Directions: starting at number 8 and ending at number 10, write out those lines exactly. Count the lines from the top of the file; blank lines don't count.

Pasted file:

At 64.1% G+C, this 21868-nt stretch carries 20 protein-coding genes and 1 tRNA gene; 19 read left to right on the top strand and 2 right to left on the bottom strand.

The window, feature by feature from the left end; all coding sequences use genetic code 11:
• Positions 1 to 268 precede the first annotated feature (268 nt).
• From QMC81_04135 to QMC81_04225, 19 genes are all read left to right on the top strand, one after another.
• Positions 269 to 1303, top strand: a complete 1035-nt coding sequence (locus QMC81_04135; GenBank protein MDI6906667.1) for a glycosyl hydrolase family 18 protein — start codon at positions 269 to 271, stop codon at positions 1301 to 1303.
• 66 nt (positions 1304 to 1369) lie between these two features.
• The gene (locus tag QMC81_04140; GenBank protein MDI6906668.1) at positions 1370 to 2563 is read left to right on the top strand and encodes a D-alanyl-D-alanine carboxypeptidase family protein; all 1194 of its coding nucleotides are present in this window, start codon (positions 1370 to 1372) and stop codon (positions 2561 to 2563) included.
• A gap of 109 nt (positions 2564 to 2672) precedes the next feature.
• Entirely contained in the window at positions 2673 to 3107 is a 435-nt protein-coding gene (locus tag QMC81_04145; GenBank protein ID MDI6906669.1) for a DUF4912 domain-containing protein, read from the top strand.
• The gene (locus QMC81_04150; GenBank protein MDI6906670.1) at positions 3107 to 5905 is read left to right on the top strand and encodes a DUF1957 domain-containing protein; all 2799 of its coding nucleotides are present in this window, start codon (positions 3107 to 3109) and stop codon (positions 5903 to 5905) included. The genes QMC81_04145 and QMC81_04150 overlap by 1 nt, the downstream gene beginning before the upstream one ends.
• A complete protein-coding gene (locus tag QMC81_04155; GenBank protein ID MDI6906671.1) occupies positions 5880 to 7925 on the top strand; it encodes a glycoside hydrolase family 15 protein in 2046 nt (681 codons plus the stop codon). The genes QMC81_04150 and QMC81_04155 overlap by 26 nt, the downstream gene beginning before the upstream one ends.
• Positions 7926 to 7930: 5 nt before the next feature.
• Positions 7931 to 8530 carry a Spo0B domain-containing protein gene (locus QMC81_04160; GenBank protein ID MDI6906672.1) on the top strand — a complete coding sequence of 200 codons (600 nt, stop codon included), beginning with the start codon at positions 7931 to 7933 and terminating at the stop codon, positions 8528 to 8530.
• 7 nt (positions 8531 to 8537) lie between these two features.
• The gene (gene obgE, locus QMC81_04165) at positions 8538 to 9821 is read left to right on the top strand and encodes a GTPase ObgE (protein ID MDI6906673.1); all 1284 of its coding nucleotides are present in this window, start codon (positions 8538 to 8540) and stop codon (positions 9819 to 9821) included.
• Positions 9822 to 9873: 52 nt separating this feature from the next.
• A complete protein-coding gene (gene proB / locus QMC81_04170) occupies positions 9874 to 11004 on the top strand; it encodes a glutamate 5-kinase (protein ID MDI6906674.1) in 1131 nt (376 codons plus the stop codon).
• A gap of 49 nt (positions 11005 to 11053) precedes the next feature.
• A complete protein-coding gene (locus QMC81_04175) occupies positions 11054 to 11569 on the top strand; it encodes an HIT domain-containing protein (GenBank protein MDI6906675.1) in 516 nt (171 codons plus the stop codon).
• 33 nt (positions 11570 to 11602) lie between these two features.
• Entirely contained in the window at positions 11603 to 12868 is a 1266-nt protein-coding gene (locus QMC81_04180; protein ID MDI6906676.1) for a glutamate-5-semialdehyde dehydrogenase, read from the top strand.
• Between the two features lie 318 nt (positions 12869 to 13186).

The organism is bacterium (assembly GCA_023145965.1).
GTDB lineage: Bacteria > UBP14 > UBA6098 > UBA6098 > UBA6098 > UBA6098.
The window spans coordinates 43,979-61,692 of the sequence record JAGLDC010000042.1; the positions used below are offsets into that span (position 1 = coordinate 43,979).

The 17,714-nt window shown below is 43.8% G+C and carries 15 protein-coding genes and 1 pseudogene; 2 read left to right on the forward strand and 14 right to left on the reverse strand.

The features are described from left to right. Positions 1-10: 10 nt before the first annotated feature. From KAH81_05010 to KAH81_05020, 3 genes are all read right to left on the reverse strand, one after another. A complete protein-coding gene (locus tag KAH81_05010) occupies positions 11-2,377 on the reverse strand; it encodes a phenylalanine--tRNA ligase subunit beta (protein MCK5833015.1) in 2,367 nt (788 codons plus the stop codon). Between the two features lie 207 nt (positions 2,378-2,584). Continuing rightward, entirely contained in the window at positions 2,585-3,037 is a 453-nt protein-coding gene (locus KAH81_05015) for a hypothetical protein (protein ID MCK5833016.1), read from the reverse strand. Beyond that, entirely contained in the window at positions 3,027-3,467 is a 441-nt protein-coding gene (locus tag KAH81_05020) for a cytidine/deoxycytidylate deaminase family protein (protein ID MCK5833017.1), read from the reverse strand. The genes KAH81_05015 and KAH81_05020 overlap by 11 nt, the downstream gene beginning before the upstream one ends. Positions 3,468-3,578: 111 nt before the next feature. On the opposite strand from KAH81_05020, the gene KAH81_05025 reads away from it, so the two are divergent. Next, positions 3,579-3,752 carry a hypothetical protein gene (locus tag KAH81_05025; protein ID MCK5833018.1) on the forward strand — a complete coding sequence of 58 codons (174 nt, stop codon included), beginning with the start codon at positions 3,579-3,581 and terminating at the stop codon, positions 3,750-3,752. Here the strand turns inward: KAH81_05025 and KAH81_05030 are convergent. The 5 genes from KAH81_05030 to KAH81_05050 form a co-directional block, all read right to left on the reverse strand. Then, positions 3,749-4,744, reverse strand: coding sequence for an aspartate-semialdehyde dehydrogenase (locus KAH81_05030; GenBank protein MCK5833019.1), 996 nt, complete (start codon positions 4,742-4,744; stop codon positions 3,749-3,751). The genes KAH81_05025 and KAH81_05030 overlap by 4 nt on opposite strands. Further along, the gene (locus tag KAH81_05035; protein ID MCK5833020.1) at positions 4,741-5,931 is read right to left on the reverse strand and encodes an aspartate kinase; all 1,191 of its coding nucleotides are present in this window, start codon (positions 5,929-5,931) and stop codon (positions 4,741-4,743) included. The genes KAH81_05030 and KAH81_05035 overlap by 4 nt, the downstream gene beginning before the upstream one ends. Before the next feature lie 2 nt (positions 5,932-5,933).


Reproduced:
• A gap of 109 nt (positions 2564 to 2672) precedes the next feature.
• Entirely contained in the window at positions 2673 to 3107 is a 435-nt protein-coding gene (locus tag QMC81_04145; GenBank protein ID MDI6906669.1) for a DUF4912 domain-containing protein, read from the top strand.
• The gene (locus QMC81_04150; GenBank protein MDI6906670.1) at positions 3107 to 5905 is read left to right on the top strand and encodes a DUF1957 domain-containing protein; all 2799 of its coding nucleotides are present in this window, start codon (positions 3107 to 3109) and stop codon (positions 5903 to 5905) included. The genes QMC81_04145 and QMC81_04150 overlap by 1 nt, the downstream gene beginning before the upstream one ends.